Many have told me that the novel will do better at a later date, anyway; apparently the brilliant Margot Livesey launched a book on 9/11/01, a day of crisis for all kinds of art, and I heard from many people that nobody bought books right after Trump’s election. I am also relieved to focus for longer on the virtual launch of The State She’s In, my fifth poetry collection (also languishing in a locked down warehouse, although copies are available directly from my saintly publisher, at least for now–this has me suspecting that a ton of books from independent presses must be similarly stranded). People have been generous about helping me publicize it over social media and otherwise, although general sadness has put me behind on sending in the recordings people have asked for. Here’s an interview Will Woolfitt posted on his terrific Speaking of Marvels blog. And I’m going to keep paying poetry back by putting up virtual poetry salons, although with the term in gear again, I might be slower.

The picture above is from last Saturday’s drive to the nearby Blue Ridge mountains, where we’re trying to take walks most weekends to watch spring’s advance. It’s beautiful out there in a way that seems bizarre and reassuring in turns. The photo below is of three new anthologies I’m fortunate enough to have a poem in–all of them terrific and all of them coming out, as my own books are, at a pretty difficult moment. Here’s a shout out, then, to Choice Words: Writers on Abortion, edited by Annie Finch; Dear America: Letters of Hope, Habit, Defiance, and Democracy, edited by Simmons Buntin, Elizabeth Dodd, and Derek Sheffield; and Rocked by the Waters: Poems of Motherhood, edited by Margaret Hasse and Athena Kildegaard. The Tables of Contents of all three brim with the names of the writers I admire most, and all bring together immensely powerful and moving work. Having work in them is good company. I’m also proud to have an essay on Millay’s abortions, “The Smell of Tansy through the Dark,” in the latest Massachussetts Review. I’ve talked to several editors of print magazines who were rushing to send off spring issues before their university mail services ground to a halt, and I’m so glad this one made it. I wonder how the publishing landscape may change for them and others. One good thing: Ecotone’s most recent issues, a couple of which I have poems in, are temporarily free online. What a gift to the housebound!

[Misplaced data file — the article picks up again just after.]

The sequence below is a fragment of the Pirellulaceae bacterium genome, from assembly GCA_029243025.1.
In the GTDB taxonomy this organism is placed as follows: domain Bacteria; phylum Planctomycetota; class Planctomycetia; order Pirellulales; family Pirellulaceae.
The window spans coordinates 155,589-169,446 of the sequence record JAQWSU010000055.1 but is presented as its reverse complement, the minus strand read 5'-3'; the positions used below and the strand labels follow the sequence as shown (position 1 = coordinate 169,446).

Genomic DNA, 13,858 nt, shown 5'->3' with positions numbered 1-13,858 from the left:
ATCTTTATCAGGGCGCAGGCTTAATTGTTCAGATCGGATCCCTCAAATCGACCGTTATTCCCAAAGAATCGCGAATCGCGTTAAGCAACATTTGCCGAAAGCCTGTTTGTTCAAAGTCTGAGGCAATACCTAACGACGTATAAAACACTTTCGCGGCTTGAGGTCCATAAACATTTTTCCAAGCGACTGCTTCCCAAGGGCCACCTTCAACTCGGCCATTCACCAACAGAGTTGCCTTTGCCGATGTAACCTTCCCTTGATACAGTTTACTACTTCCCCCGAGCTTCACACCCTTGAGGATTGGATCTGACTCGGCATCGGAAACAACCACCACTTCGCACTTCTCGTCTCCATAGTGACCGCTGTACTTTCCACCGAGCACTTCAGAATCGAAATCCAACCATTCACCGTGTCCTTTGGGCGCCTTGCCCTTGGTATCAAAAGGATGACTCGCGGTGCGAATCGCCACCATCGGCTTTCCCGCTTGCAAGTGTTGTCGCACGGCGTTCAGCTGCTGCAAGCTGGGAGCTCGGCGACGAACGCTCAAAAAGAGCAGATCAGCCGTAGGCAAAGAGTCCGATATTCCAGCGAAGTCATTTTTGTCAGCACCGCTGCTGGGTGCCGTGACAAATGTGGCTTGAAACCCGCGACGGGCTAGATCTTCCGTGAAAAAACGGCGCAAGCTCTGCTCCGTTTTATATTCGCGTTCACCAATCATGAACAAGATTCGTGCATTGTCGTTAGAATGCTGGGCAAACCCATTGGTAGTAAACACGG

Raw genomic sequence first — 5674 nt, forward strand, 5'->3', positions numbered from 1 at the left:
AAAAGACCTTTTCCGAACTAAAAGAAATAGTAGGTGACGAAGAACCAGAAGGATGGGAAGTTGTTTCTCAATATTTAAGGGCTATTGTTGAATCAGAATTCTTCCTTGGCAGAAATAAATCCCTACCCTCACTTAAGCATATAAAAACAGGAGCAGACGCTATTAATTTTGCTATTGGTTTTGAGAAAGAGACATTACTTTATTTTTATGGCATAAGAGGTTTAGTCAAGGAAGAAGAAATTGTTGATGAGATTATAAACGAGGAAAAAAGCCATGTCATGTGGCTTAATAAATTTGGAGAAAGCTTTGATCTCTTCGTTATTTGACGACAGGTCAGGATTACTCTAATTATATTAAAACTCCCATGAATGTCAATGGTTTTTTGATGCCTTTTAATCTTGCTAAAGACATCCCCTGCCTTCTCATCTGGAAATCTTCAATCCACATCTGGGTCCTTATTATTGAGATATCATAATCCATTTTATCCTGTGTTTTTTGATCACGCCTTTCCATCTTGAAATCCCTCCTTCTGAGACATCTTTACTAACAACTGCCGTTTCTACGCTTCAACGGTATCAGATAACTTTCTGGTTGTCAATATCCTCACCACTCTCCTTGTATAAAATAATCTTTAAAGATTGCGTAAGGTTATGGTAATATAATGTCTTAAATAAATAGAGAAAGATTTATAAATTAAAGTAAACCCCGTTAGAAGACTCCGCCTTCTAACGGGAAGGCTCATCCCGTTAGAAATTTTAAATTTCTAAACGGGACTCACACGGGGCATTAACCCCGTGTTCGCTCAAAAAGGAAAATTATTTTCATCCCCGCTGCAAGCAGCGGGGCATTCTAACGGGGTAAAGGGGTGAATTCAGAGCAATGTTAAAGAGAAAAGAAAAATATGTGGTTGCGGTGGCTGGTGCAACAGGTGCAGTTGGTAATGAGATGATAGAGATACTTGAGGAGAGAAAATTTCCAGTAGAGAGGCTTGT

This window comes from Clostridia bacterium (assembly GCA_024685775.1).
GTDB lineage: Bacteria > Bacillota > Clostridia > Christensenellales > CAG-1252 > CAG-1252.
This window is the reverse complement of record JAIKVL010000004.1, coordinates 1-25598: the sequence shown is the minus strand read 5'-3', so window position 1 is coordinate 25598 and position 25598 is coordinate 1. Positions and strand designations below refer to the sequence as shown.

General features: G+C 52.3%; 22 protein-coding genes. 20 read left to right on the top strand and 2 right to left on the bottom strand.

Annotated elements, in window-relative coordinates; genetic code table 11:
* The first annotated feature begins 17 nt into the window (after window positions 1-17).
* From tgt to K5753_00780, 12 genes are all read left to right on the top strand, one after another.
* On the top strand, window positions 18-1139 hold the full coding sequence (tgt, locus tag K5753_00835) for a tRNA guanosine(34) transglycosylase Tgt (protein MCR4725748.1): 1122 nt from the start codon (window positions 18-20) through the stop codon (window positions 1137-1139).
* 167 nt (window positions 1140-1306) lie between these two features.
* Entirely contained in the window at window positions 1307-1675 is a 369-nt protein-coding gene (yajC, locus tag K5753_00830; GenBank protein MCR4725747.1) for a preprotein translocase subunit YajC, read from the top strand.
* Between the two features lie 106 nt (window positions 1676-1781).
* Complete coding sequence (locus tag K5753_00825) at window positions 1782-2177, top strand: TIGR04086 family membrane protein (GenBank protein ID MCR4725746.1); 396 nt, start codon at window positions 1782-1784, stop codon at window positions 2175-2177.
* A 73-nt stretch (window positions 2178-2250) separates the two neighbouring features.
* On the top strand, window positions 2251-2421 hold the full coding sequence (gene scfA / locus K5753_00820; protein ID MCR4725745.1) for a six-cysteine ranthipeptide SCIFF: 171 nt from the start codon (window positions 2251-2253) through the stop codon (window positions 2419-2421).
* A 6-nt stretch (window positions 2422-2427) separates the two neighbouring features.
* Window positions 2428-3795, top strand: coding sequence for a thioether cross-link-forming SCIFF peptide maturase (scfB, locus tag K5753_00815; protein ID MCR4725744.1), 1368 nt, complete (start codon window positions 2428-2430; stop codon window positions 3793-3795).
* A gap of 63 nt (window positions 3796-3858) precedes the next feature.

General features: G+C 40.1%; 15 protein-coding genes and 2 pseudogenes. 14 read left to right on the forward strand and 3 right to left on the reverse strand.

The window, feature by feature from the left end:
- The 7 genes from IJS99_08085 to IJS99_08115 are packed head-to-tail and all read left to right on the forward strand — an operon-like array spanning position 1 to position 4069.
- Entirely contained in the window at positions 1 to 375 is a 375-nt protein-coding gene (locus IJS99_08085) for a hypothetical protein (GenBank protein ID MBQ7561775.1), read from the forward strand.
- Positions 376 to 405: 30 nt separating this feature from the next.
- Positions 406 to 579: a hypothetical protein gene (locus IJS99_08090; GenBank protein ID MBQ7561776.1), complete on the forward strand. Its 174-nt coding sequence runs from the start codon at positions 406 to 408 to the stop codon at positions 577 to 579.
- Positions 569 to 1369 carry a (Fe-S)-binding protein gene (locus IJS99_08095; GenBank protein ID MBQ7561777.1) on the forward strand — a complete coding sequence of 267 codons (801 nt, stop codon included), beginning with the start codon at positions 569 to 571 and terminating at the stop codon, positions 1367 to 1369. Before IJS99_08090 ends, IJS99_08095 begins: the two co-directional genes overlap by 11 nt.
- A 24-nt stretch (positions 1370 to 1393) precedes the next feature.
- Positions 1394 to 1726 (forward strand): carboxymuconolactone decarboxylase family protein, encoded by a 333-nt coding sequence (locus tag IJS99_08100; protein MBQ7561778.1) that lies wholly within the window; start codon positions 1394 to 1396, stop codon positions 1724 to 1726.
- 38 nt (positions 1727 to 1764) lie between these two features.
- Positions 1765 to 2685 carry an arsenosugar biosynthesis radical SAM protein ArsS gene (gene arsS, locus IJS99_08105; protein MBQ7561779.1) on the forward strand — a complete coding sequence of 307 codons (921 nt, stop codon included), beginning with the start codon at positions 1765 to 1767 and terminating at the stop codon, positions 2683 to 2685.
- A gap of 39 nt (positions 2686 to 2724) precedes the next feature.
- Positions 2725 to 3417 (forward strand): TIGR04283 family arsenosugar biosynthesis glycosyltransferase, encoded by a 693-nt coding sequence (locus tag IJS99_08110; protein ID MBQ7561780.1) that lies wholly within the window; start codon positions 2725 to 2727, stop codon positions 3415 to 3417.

I am writing a bit for National Poetry Month, without confidence that I’m producing anything lasting, although I’m not able to get myself together to mail recent work out. And for Shenandoah, I’m reading the 650 batches of poems that came in during our 2-week March reading period (holy cow). My first read is usually a quick-ish screen to winnow the submissions down to likely top contenders, and I’m only halfway through that; it’s going to take a while. Looking off the edge of this April, though, I feel confident that Shenandoah WILL keep bringing you great art. So many collaborative artistic productions are stalled now, but writing is cheap and lonely, any season. We’re all going to go through weeks of blockage and flow, I guess, but you can’t stop poetry.

Virtual Poetry Salon #5 with Caroline Cabrera

And even in blindness our chemistries communicate. Our instinct, a lace mycelium. When my cheeks go hot and I distrust a man I may be sensing the hair as it rises from another woman's neck. I may smell her experience. We know more than we trust ourselves to know.  -Caroline Cabrera, from "The body gives itself away" 

(lack begins as a tiny rumble), a brand new collection by my pressmate Caroline Cabrera, belies its title: these hybrid poems, almost lyric essays, brim with language that nourishes me. Pain and grief are starting points, but line by line, with amazing persistence, Cabrera digs herself out of those very dark places. Sisterhood helps, but so does a renegotiation of her relationship with her own body. “The womb is a world,” she writes in one poem, clarifying that image with the eye-opening closure, “Our first act is one of emigration.” In many poems, too, Cabrera unfolds what it means to be a blonde-haired Cuban American: “My skin keeps me safe. My blood, it boils in me.” My own concentration is poor these days, but this book riveted me. Bonus: the collection includes great poems about toxic bosses. I really appreciate poems about toxic bosses.